Matt: Absolutely. So I would definitely think that’s why financial well-being or financial is one of the five pillars that we tend to focus on because it affects our nutrition, it affects our physical health. It affects everything that we do on a daily basis, and it’s just trying to gain control of that so that way we can better handle the stresses that come at us. Let’s just say if an emergency situation does happen … For example, with me, I had an appendectomy, appendicitis burst, out of nowhere, it came out of nowhere. Obviously, I was not prepared for that, but I had an emergency fund to take care of emergency situations like that, even though I still had health care to cover that, but there were still certain expenses that I had to cover. Because I had that emergency fund, I was able to therefore take of those unwanted expenses and kind of surprise expenses that were affiliated with that particular procedure.
Matt: So that’s kind of why it’s important where you never know where life is going to really turn, where it’s going to take you, especially … Everything is run by money. Let’s just say you’ve got to have money to have a house, got to have money to get the food, got to have money to take the kids out to eat, those type of things, so that’s why I think financial well-being is really critical to getting a grasp of it, understanding it. It’s really not the amount of money that you make. It’s really about how you manage your money and how you can, I guess, get a grasp of it so when certain things do happen, you have control of it and you don’t let those situations control you.
Chuck: So if you’re trying to become comfortable, not just in your own skin, but in your own planning situation for your family, you know this, you’ve met people who are reactive and those that are proactive. By you saying you had an emergency fund, you’re thinking ahead. It’s like saving for college for your kids-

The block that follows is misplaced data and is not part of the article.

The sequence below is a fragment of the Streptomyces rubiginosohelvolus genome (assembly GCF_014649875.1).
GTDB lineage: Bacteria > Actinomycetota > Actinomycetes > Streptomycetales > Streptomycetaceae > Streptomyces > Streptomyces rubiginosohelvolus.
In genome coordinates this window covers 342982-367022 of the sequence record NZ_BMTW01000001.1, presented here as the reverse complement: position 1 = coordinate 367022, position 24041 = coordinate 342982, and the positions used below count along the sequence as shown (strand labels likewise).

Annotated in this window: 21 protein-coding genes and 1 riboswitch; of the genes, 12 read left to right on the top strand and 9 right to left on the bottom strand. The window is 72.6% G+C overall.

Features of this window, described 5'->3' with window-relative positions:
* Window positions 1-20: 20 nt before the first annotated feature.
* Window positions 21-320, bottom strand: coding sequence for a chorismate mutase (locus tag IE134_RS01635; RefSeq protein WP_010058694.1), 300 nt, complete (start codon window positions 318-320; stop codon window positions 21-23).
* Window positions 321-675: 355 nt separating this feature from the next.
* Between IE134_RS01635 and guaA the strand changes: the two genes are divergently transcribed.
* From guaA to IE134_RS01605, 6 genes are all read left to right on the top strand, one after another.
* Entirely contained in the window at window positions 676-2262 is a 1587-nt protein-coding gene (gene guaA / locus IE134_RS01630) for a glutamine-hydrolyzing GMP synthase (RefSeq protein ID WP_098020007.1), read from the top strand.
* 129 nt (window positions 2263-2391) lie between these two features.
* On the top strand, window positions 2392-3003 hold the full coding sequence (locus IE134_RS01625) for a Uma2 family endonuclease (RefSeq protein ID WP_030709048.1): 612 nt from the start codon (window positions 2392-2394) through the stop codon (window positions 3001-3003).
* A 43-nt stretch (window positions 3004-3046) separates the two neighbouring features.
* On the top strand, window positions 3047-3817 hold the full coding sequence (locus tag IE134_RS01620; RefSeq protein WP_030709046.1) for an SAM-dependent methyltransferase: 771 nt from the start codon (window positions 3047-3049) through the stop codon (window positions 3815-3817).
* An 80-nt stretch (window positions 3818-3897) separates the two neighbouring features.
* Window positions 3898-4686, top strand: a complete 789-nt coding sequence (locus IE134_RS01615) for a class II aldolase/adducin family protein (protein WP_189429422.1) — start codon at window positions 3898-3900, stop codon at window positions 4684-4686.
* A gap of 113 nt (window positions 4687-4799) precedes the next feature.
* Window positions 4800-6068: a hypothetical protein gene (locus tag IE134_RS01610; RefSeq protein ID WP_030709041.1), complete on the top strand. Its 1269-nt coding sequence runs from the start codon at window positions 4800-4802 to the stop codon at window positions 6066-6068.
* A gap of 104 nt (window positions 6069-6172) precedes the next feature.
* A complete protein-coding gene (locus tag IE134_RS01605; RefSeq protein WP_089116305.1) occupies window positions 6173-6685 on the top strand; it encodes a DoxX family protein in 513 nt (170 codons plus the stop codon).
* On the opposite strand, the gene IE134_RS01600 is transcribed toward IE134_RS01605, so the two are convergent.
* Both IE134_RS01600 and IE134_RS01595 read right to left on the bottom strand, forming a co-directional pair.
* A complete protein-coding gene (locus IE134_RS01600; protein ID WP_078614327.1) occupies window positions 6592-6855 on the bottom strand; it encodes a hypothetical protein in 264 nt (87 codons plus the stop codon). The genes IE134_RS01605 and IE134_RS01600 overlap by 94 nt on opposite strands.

Chuck: Or an IRA, right? But there are so many people that are right on that line. I mean, literally they’re one paycheck away and they haven’t been proactive. At best, they’re going to be reactive, so what kind of advice can you give all of us? Is it to plan? Is it trying to ahead of this by saving in advance?
Matt: Yeah, there’s a lot of tips that we can start off with, especially if you’re on that borderline. I think first and foremost, the number one thing that I think a lot of people tend to forget to do is just simply track where your money is going. Revise and revisit all of your bank statements, all of your credit cards. Where is your money going? A lot of the times, you can find even $20 here or $30 here or $50 here, $100, where it’s money that should not be spent. If you revise and check out where your money is actually going, it’s kind of like in a sense because I’m a nutrition guy, strength conditioning guy, it’s just like a nutrition plan. If we all want to lose weight, cut calories, where are those calories coming from? We need to track it, and we first need to find that baseline of where everything is at, so that way we can then create a plan and then implement that plan based on where we’ve figured out where that money is actually going.
Chuck: So, you know, back in the old days when I used to walk to school with no shoes on, uphill, you know, because I’m so old-
Matt: Of course.
Chuck: We didn’t pay for TV. We didn’t pay for a cell phone, right? It sounds preposterous in today’s world, and to be fair, there’s my cell phone right there. I’ve got cable, right, and I’ve got Netflix and I’ve got Prime. We’re paying for things we didn’t always pay for. How do we come into a mindset of setting priorities in our family’s life because, you know, you want a new cell phone? It’s 40 bucks a month and that’s without leasing the phone. I mean, what do we do? Where do we look?